Darin: Okay, I’ll take, you know, a few different angles. One is, you know, from interviewing a lot of people and being friends with a lot of different syndicators, I’ve seen a lot of syndicators transition from, you know, class C to B-plus or A assets. So people are, kind of, upgrading the types of properties that people are going to for a number of different reasons.

One, there’s less maintenance. You know, two, there’s a lot of money out there that’s looking to get into deals so people can fund these deals with the per-unit cost being higher. They’re still able to raise the funds. And, three, like what happened in COVID, right, was a little different than what our discussions were pre-COVID.

So pre-COVID, a lot of syndicators I talked to were like, well, look, if we have a recession, the bottom 20% of A renters will most likely look to save some money and go down to the B properties. The bottom 20% of the B properties will look to save some money and go down to the C properties. So, B and C are the more attractive place to be.

That was the talk before COVID. Now, when COVID hit, it really impacted the C properties more. People that were working in retail, people that were working in restaurants were impacted, and people that…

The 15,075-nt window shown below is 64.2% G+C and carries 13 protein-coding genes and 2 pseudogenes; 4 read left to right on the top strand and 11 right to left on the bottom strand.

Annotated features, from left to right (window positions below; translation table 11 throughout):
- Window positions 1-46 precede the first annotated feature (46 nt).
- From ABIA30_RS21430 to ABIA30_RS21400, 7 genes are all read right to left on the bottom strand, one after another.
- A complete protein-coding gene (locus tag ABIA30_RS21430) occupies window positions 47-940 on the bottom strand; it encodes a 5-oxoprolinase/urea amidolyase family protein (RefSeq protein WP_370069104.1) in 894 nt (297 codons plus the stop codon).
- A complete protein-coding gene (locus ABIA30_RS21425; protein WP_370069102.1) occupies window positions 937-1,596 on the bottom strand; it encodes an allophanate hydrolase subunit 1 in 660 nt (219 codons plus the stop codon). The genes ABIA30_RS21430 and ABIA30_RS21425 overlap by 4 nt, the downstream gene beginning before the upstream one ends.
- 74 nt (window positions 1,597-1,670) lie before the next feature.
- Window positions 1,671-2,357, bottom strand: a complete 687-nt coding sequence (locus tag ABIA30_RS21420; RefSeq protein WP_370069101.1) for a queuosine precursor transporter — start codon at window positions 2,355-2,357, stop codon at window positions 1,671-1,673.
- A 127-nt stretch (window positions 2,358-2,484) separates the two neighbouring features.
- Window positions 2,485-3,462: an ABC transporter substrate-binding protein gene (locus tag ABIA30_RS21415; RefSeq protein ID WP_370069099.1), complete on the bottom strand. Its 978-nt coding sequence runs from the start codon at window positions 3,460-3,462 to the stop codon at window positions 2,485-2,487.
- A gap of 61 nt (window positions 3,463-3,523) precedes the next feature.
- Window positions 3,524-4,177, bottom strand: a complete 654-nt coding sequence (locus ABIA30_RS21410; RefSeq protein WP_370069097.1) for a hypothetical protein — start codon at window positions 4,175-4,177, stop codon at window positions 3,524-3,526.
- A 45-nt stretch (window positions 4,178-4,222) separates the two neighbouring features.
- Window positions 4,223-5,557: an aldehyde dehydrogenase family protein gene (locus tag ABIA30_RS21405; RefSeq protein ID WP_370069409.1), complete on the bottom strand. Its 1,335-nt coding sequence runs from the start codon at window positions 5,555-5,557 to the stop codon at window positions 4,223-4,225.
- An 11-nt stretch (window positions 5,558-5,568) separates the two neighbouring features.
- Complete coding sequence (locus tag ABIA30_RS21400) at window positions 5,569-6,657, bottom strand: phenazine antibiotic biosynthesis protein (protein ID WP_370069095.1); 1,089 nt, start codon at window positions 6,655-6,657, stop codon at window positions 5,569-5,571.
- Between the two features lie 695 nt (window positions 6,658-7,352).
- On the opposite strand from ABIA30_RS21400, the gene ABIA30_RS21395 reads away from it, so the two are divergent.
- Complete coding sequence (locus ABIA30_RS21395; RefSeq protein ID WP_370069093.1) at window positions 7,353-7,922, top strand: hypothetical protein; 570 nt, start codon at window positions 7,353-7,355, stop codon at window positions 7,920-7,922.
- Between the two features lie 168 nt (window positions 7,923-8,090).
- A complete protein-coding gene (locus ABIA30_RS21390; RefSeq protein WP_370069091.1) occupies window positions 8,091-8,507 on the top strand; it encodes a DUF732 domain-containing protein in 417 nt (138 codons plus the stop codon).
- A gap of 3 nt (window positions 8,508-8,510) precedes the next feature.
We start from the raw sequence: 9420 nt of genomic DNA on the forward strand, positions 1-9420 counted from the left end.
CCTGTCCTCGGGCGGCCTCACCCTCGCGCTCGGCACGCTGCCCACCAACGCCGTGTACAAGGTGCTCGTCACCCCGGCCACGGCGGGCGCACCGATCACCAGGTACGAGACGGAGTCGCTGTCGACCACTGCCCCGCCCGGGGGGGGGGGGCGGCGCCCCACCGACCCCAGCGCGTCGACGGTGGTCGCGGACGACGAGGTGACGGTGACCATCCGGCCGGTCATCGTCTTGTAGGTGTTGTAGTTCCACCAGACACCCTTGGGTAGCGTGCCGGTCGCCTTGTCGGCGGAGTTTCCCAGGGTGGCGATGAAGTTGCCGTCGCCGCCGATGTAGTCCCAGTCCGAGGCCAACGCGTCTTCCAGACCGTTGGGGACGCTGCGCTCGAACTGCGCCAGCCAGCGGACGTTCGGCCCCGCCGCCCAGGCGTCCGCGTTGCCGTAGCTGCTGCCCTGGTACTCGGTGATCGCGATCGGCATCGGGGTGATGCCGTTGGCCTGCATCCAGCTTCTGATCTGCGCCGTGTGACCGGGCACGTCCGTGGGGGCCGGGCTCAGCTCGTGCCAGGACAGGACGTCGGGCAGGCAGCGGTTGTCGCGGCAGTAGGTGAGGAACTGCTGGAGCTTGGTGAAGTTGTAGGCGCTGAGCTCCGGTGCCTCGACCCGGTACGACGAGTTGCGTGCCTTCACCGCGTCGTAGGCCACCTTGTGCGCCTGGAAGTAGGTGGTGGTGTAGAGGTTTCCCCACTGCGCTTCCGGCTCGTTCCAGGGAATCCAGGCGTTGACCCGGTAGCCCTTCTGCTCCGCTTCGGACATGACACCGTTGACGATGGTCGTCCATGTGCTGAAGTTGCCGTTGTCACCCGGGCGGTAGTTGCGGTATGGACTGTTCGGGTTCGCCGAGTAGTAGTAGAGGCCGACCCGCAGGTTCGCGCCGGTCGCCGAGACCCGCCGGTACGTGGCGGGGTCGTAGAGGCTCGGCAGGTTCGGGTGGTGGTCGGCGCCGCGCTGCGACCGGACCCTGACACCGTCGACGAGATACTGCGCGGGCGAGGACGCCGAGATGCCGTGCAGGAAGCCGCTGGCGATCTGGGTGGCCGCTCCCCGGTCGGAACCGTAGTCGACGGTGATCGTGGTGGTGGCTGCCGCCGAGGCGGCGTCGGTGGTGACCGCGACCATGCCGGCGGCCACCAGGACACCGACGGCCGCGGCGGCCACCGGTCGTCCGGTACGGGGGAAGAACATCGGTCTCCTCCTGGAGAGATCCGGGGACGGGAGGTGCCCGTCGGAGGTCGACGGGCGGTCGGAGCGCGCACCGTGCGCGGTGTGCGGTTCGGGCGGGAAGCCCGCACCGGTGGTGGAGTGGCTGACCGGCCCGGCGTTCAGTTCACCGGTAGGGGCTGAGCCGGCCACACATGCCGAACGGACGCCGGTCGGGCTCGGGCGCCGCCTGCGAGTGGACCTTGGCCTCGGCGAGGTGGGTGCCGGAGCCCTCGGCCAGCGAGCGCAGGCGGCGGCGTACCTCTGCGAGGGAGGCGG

You know, C tenants typically are paycheck to paycheck, right? So, they had a more difficult time paying. Now the ones that were in the A properties, they were typically working for a company that said, “You know what? You could work from home.”

Scott: Yeah, just stay home. Stay in your bedroom, whatever.

Darin: Stay home, right? So now all of a sudden they’re in their apartment, and they still have a job, and they’re still making their rent payment, and they have savings, right? So then that made a lot of syndicators, I think, say, “You know what? These A properties are pretty darn good.” Now, the challenge with As is when the music stops because, you know, you can’t build a B or C property, right?

You can’t buy land and build a B or C property. It’s just not cost-effective. So, all of the new construction is, you know, geared towards that A tenant. Well, you know, when the economy turns, there could be some of those A properties that have a difficult time leasing up, you know, their property or there could be…

You know, it all depends. Every recession is kind of different. If it hits the white-collar tenants more, then, you know, those A properties may have a more difficult time, but that’s kind of been the trend as people have been upgrading the asset class.

Scott: I think that’s a really interesting trend to, sort of, consider and to keep an eye on, because I think that that’s something, especially as we emerge from COVID, you know, how that will all shake out will be really interesting to see.